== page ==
I am not familiar with the term ‘world view’, and it may very well be an attempt to avoid using a more open minded definition of religion. As a general rule, most people are very narrow minded concerning their own beliefs. I think the definition of religion generally given by atheists is “beliefs concerning the worship of or service to a higher power or supernatural being.” Correct?

      • Paula G V aka Yukimi

        Perhaps an example it’s easier for you to understand? If atheism is a religion, being bald is a hair colour. It’s not like I mind it if you call it religion because it won’t change the way I feel about religion, scepticism, atheism or the world but I think you have it wrong.

      • http://www.tragedy-101.blogspot.com Tragedy101

        That is an analogy, not an example.

        I want to be clear on the definition atheists have of religion, before attempting to explain its narrow minded nature, and how a broader definition is necessary for precise expression. I once thought atheism was not an organized religion, but because of the frequent and concise abuse of terminology, I wonder.

    • Penn

      I want to try and explain the reasoning here – or at least why (as far as I know) most atheists don’t consider atheism a religion. It’s my reasoning anyway.
      As far as I can tell, the most pertinent definition of ‘religion’ is a set of positive beliefs regarding the supernatural, which can include a god (or, hair colour in the analogy). Organised religion would be groups of people coming together to act in accordance with those beliefs and to share them.
      Atheism means lacking a belief in a god, and some/many atheists will also lack any belief in the supernatural. When I think of people who have a religion, I look at it as something they have (a belief/faith – or hair in the analogy) and I don’t. The fact that I’m an atheist doesn’t mean I explicitly believe there is not and cannot be any god or supernatural force – it just means I have seen no satisfactory evidence to suggest that there is. It’s not a positive belief in anything supernatural, it’s not even a belief that there /is/ no supernatural. It’s just… looking at the natural world and not adding any god into the picture.
      So yeah, I hope that, even if you disagree about atheism being a religion, I have at least adequately explained why I don’t think it is.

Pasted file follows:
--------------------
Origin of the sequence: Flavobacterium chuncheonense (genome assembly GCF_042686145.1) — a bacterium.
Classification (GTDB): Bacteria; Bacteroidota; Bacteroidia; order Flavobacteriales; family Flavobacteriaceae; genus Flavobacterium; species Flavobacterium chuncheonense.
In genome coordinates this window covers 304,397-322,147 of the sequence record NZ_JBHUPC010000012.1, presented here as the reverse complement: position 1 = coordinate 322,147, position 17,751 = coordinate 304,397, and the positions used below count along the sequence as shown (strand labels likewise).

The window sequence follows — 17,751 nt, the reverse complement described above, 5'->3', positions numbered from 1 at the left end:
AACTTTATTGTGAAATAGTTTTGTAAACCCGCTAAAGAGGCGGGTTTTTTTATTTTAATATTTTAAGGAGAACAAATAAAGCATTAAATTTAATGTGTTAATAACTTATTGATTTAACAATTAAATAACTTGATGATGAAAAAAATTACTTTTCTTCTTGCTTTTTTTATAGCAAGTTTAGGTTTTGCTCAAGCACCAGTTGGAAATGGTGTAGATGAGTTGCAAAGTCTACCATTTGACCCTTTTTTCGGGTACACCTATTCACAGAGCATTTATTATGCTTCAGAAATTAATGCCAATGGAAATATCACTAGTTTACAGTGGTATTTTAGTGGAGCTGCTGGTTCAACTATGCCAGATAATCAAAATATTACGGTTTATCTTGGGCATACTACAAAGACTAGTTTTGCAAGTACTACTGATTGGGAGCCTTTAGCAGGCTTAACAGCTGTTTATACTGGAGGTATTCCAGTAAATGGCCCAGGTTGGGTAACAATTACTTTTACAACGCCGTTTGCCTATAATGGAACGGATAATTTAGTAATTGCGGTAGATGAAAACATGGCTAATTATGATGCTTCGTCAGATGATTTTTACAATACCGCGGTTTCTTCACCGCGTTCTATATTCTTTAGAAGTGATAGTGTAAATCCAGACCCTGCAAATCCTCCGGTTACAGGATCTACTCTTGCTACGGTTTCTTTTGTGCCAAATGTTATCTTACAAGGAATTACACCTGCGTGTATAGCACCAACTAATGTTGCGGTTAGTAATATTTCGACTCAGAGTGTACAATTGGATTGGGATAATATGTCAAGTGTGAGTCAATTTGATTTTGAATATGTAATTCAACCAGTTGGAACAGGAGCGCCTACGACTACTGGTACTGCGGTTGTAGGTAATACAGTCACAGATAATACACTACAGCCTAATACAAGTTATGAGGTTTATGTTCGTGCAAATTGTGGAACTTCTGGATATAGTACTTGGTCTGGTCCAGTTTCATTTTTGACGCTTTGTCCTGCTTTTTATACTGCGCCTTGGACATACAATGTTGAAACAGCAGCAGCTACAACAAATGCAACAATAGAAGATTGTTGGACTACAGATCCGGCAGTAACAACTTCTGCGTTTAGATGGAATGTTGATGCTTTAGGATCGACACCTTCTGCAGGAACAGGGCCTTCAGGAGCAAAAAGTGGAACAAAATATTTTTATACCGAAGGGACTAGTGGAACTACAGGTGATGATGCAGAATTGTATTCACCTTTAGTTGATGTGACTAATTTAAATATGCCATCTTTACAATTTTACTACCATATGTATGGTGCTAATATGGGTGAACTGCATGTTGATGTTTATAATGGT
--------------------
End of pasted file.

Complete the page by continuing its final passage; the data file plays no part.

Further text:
• http://www.tragedy-101.blogspot.com Tragedy101

        All I have said is religion is defined by atheists as “beliefs concerning the worship of or service to a higher power or supernatural being.” This is a narrow minded, concise definition of religion. It is merely concise and not precise.

        To be precise one must ask “What are beliefs concerning worship or service?” The answer is they are beliefs concerning a person’s purpose. There are two contingent ideas associated with a person’s purpose in life: Origin and end. All three ideas can be summed up in one question: “Why am I here?”
        Religion is an individual’s personal beliefs that answer for them that question. Beliefs of negation are equally religious. And most beliefs can be posited as such, if one wants to take the time.

        This is the traditional definition of religion. Does anybody read Plato?

        Atheism is a backward religion: Why am I here? Not god. Interesting… Please, define god.

        Yeah. Backwards. But that brings me back to my question why bother confirming that backwards religion? I don’t understand why anyone would do so. If it is so obvious there is no god, why bother telling other people? It doesn’t seem pragmatic to me.

      • Penn

        Okay, I can understand where you’re coming from then. You may think that my definition is too narrow, but to me, it seems like your definition is too broad (and the one for atheists you gave is too narrow, because believing in a higher power or supernatural being does not automatically lead to worship or service towards it). Atheism itself doesn’t actually include any positive belief – no definite belief in a lack of a god (after all, there’s really no need to make up a definition here just in order to reject it; all we can do is look at all definitions that have been presented and decide for ourselves whether that God seems logical. Or just not examine them because the initial premise of the supernatural doesn’t seem necessary to explain the world as we know it). It’s just a lack of a belief that a god exists. That doesn’t even necessarily mean there is no greater purpose; Buddhism can be wholly atheistic, but there’s still a higher purpose there and still (for some) supernatural elements.